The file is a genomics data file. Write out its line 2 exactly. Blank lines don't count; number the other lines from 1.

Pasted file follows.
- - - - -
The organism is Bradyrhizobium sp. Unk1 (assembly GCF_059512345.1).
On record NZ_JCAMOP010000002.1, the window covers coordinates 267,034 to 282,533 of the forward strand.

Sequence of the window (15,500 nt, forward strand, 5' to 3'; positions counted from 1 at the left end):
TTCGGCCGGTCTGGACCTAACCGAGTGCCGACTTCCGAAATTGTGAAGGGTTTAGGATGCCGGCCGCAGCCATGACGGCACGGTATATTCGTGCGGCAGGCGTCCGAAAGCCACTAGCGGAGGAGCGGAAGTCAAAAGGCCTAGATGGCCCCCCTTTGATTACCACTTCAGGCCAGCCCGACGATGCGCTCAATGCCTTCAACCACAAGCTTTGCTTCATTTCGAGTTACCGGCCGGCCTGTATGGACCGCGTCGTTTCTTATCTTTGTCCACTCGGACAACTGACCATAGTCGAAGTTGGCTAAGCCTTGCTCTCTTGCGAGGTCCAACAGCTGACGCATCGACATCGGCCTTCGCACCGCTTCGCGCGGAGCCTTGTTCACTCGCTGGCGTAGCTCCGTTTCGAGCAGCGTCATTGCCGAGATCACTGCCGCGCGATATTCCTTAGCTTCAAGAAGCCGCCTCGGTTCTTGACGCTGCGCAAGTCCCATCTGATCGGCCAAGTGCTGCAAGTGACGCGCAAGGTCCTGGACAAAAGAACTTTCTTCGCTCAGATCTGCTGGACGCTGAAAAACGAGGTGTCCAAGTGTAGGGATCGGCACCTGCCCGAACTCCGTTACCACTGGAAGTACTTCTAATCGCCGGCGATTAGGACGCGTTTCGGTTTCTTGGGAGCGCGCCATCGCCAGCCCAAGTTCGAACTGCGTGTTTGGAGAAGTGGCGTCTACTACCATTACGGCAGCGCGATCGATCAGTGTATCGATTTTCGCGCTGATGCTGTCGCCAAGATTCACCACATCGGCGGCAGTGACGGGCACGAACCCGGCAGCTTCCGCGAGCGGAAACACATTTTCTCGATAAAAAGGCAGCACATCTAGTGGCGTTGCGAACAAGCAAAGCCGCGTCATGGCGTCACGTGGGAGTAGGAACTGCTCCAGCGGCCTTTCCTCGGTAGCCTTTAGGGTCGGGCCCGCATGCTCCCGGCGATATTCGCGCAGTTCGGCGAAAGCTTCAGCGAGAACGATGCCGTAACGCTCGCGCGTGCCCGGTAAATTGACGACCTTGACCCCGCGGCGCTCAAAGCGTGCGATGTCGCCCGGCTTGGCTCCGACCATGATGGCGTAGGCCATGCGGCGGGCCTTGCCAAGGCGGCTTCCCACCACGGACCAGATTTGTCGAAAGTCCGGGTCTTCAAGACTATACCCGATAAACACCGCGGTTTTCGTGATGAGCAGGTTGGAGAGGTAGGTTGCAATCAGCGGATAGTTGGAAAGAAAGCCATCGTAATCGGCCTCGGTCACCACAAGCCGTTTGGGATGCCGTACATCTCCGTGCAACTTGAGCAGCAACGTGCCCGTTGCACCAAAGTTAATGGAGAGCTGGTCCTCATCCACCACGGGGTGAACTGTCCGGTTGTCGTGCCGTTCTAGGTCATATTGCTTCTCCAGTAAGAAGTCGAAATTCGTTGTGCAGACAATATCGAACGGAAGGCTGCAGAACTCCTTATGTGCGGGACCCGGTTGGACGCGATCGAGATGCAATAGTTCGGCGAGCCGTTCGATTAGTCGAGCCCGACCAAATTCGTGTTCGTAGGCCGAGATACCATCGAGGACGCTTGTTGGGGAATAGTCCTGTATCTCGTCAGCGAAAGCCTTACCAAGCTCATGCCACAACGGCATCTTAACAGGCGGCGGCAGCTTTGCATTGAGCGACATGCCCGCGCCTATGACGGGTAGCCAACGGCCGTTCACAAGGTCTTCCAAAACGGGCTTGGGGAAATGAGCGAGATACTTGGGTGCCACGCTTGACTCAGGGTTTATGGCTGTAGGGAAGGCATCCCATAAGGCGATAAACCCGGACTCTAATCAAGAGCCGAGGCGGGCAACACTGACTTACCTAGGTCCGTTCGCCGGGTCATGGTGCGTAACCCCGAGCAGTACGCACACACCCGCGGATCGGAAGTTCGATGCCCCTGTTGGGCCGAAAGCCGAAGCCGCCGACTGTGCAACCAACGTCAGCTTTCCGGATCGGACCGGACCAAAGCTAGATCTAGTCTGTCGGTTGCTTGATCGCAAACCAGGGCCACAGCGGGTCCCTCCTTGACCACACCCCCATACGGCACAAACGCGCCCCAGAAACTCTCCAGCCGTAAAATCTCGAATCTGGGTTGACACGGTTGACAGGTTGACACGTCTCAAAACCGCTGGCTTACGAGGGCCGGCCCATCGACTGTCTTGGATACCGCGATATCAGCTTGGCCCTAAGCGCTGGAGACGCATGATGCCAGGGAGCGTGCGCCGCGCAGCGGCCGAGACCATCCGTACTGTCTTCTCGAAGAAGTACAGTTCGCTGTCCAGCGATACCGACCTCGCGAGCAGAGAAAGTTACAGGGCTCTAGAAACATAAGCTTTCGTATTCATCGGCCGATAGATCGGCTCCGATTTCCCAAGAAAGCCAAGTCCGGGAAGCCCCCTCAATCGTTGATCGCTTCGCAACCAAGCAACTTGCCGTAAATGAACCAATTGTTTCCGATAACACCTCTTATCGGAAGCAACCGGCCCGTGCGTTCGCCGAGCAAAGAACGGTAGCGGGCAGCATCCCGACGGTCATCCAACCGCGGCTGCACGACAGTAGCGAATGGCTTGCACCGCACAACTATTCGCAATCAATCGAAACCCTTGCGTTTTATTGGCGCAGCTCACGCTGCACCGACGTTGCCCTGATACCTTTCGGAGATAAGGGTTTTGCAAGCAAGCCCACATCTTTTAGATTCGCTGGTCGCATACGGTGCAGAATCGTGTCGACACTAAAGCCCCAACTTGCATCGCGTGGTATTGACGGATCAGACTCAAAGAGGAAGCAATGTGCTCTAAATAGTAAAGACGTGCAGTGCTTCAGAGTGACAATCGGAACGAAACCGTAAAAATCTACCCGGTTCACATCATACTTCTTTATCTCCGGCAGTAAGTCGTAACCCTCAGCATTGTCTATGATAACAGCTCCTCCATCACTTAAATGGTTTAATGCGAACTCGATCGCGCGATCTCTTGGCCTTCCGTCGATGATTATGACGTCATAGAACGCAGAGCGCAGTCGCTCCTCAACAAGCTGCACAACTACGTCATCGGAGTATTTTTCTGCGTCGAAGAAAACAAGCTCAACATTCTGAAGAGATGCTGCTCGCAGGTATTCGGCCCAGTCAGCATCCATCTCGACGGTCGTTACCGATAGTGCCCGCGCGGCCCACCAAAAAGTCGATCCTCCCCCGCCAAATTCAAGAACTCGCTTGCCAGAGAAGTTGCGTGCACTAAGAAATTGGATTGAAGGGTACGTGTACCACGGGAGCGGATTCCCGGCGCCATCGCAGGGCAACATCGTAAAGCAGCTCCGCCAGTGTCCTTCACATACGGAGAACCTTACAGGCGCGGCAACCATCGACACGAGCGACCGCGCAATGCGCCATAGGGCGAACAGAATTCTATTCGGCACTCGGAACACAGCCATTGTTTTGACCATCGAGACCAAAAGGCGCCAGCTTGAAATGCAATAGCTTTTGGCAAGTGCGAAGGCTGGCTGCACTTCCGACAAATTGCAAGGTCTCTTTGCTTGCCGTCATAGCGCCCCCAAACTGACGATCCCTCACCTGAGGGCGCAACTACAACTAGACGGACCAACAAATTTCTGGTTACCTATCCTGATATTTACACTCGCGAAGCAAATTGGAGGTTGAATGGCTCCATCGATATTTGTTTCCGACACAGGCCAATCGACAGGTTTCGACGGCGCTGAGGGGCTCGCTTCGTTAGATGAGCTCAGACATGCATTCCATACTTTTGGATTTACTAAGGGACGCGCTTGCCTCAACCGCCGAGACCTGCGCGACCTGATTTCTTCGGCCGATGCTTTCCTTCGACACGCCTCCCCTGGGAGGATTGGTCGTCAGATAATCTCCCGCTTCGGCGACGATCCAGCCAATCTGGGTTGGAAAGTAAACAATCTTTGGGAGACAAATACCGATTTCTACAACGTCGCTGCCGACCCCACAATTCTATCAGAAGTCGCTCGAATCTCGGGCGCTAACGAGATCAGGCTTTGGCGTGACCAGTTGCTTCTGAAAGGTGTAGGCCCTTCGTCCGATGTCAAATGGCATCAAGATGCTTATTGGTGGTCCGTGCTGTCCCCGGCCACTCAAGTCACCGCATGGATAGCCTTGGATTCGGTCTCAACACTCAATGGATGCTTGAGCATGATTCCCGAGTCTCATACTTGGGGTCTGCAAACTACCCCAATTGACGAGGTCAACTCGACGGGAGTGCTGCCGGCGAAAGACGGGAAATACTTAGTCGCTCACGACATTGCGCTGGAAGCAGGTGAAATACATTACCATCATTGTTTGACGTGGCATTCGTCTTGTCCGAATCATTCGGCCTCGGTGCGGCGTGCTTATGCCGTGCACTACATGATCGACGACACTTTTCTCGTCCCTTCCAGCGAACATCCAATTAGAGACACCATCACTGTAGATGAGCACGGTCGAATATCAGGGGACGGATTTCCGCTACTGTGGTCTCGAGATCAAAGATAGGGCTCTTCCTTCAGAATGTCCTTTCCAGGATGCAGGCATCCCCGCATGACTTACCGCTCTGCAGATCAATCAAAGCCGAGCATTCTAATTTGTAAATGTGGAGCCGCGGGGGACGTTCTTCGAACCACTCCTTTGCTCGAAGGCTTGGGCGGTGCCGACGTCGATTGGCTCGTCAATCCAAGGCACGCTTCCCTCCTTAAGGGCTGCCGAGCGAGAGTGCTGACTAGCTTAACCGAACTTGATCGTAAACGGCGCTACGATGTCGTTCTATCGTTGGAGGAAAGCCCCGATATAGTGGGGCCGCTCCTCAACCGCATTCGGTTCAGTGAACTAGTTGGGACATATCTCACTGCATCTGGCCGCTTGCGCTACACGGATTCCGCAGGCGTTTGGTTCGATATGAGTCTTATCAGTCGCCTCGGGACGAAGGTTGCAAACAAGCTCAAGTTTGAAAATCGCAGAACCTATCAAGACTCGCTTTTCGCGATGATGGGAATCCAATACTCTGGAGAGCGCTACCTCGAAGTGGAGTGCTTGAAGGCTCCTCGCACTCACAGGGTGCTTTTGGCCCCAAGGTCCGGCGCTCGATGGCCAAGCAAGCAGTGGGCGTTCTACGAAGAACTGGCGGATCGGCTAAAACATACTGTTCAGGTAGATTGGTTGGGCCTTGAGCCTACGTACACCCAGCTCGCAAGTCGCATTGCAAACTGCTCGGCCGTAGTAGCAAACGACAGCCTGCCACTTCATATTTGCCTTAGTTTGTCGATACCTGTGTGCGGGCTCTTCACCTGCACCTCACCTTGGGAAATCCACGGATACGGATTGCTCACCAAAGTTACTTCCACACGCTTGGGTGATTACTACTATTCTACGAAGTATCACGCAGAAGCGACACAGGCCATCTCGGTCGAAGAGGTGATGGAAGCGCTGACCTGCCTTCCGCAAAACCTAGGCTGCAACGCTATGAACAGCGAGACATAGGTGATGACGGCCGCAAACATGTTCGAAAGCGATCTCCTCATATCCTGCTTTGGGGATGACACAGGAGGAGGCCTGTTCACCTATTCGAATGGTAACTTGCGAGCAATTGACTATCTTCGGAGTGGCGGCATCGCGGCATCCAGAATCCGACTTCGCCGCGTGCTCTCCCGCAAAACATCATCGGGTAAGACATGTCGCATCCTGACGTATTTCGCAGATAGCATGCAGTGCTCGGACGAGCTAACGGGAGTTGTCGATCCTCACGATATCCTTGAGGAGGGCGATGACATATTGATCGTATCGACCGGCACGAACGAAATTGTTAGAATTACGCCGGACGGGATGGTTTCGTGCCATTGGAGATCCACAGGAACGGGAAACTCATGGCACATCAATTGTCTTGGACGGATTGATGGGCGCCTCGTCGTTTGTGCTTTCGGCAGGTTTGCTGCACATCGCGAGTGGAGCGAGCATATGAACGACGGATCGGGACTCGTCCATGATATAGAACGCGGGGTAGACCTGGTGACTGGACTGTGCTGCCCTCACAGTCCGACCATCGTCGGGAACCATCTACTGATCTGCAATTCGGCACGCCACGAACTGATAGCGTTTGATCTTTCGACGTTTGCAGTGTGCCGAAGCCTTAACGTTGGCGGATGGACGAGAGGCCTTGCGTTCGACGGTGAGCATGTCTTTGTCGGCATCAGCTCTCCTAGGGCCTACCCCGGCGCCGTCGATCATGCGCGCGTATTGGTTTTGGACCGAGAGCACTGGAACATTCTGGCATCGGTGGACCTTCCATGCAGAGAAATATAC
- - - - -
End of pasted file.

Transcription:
On record NZ_JCAMOP010000002.1, the window covers coordinates 267,034 to 282,533 of the forward strand.